Latin for "blessed" or "bringer of joy," the name Beatrice has received mixed reviews through the ages. Shakespeare described the heroine of his Much Ado About Nothing in these terms: "Disdain and scorn ride sparkling in her eyes." Dante's Beatrice, the female lead in The Divine Comedy, was a charmer of gentler kind. However, it's likely that the inspiration for the little Yorkie's name came not from the literary world, but the insect world. The motif running through Fergie's personal coat-of-arms shows a bee sucking nectar from a thistle. "The bee has always been her favorite creature," said Harold Brooks-Baker, publishing director of Burke's Peerage Ltd., "so it is quite possible the duchess decided long ago that if she had a girl, she would be called Beatrice."
If that's true, the U.K. wants to know, then why did the parents take so long to announce the name? Here, informed sources speculate, Andy might be the culprit. A keen amateur photographer, the duke wanted to release his own baby snaps to coincide with the announcement. "But after shooting up in Scotland [at Balmoral, the royal summer estate], the photos all had to come down to London to be processed," says one palace insider. "Then they had to be sent back up to Scotland for selection by the Queen and the parents, and this slowed things down." The photo session was held in a drawing room at Balmoral and lasted about 90 minutes. Beatrice was asleep most of the time, and Dad and Mum took long pauses between each picture, waiting for the baby to open her eyes. For the edification of photo buffs, Andy used a motorized Hasselblad ELM camera with a 150-mm. lens, strobe lighting and, in the case of the photo at left, a delayed-action timer.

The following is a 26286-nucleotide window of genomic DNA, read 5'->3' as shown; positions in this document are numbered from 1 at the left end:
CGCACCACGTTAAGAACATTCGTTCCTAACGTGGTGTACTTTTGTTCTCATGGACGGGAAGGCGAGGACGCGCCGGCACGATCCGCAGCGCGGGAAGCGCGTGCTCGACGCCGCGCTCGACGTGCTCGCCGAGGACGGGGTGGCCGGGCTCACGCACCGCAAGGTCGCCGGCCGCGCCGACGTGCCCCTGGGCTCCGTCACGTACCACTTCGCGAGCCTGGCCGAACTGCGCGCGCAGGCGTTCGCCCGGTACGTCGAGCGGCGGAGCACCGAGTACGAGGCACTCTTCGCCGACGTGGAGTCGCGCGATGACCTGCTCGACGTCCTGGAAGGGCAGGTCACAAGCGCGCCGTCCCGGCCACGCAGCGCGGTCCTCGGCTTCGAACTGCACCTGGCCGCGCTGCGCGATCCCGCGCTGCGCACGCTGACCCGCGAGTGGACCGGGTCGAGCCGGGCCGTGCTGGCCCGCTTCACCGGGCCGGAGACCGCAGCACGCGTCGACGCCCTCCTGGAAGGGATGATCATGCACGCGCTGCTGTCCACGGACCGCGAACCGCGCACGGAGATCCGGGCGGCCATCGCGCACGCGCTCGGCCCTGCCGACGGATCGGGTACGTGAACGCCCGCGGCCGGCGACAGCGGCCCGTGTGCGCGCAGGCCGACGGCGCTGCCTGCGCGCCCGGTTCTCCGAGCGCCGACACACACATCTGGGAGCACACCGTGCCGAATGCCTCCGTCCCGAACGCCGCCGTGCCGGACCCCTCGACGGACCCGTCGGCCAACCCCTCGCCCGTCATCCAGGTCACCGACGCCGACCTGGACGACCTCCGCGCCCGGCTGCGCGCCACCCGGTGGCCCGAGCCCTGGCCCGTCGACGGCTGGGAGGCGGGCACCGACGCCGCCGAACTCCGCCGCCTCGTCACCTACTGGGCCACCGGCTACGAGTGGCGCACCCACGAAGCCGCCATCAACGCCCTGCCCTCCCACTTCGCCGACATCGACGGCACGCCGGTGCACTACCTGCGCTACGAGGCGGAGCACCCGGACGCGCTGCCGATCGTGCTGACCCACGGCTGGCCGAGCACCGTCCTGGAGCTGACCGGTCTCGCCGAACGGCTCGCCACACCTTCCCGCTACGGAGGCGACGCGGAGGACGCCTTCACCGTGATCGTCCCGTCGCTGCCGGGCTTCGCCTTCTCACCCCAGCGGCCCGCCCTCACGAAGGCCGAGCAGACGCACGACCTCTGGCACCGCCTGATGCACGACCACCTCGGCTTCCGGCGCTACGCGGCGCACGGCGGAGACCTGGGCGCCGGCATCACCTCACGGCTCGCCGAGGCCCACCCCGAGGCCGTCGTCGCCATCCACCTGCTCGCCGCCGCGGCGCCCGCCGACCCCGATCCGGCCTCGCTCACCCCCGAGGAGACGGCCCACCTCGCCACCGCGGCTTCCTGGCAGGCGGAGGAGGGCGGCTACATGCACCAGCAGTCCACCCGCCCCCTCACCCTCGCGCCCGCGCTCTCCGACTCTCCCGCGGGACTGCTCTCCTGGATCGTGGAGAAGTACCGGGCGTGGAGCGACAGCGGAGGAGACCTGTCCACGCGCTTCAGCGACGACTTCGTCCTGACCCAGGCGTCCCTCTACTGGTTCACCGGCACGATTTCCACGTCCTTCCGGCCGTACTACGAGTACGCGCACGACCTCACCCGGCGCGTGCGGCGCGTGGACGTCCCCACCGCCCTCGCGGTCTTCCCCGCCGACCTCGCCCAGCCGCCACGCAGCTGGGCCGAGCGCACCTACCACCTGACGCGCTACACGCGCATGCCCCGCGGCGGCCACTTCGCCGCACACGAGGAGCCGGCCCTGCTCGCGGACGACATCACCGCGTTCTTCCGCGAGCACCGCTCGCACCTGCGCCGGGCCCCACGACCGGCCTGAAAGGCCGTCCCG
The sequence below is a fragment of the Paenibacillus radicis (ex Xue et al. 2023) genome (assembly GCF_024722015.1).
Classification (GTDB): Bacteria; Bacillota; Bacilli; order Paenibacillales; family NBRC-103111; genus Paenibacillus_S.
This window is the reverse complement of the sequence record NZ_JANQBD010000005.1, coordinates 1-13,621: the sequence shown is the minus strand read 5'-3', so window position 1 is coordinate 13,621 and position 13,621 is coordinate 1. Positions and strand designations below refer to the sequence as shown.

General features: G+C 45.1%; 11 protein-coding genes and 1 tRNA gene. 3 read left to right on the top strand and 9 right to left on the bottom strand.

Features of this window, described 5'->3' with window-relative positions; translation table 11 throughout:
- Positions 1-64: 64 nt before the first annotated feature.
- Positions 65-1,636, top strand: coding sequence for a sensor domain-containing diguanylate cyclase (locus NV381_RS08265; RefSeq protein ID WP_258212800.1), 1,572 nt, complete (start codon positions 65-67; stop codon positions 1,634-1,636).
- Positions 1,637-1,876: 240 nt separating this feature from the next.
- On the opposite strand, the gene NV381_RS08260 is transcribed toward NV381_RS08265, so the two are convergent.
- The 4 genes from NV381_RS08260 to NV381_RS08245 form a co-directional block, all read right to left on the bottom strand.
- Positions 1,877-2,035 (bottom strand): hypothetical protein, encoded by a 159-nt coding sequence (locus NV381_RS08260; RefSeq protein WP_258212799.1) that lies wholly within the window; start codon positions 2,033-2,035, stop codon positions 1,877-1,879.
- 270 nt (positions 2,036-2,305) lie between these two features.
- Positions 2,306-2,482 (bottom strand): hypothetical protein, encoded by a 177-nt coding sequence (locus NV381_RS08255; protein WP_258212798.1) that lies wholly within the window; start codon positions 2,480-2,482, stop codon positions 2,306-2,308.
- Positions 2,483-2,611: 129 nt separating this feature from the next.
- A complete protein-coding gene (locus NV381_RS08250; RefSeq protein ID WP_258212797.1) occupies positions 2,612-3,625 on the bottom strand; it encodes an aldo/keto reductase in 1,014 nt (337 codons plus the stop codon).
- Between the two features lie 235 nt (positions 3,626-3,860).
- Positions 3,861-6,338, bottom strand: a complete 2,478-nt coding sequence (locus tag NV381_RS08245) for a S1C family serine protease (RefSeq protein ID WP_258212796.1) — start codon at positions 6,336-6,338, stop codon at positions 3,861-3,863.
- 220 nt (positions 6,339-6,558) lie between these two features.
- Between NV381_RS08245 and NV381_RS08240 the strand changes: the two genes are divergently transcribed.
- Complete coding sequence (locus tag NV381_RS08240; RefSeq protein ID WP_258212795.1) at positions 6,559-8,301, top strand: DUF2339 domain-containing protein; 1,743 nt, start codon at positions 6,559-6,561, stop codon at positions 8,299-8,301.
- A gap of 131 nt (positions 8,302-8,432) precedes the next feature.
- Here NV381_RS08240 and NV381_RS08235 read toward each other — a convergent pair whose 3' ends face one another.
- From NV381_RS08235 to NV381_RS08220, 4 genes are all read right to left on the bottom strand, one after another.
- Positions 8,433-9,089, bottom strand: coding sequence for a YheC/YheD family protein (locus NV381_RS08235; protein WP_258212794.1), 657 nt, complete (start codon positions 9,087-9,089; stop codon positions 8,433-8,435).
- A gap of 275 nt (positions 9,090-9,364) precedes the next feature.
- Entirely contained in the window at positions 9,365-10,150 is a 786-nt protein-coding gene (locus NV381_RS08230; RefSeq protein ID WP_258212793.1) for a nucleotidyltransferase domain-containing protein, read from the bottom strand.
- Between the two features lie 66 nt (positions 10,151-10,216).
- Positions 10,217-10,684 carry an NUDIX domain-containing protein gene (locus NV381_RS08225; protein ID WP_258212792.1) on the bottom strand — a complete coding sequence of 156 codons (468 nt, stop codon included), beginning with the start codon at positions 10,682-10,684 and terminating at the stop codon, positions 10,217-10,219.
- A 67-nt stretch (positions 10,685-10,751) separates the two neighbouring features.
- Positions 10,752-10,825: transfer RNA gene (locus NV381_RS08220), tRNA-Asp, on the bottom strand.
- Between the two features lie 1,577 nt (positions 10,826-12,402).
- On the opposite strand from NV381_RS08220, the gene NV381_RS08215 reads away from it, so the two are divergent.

And so it came to pass that the baby's portraits and name were simultaneously released to the world last week. Some may quibble with the choice of Beatrice, but as one London newspaper noted, "That's certainly an improvement on 'Hello, Wotsaname.' "
The controversy is raging across England. After two weeks of waiting, Fergie and Andy finally gave their daughter a name, Beatrice Elizabeth Mary, and the question on every set of British lips is: Why? Briefly in vogue during the last century, Beatrice has long since gone out of fashion as an appellation. "Until today, I would not have expected to find anyone of that name under the age of 50 or 60," said David Williamson, co-editor of Debrett's Peerage. "But I imagine there will soon be hundreds of little Beatrices." Many Britons, of course, fancy the name. "I think it's absolutely enchanting," said one elderly woman, interviewed while buying milk in a shop. "It reminds me of Beatrix Potter." But other members of the public are voicing disapproval, calling the name ugly and archaic. Besides, Princess Beatrice of York might find herself heir to some ungainly nicknames. The royal family is notorious for its in-house monikers(Fergie is known as Ginger Bush), and the possibilities being bandied about for the Ferglet include Queen Bea, Beatty, Bobo and Trixie.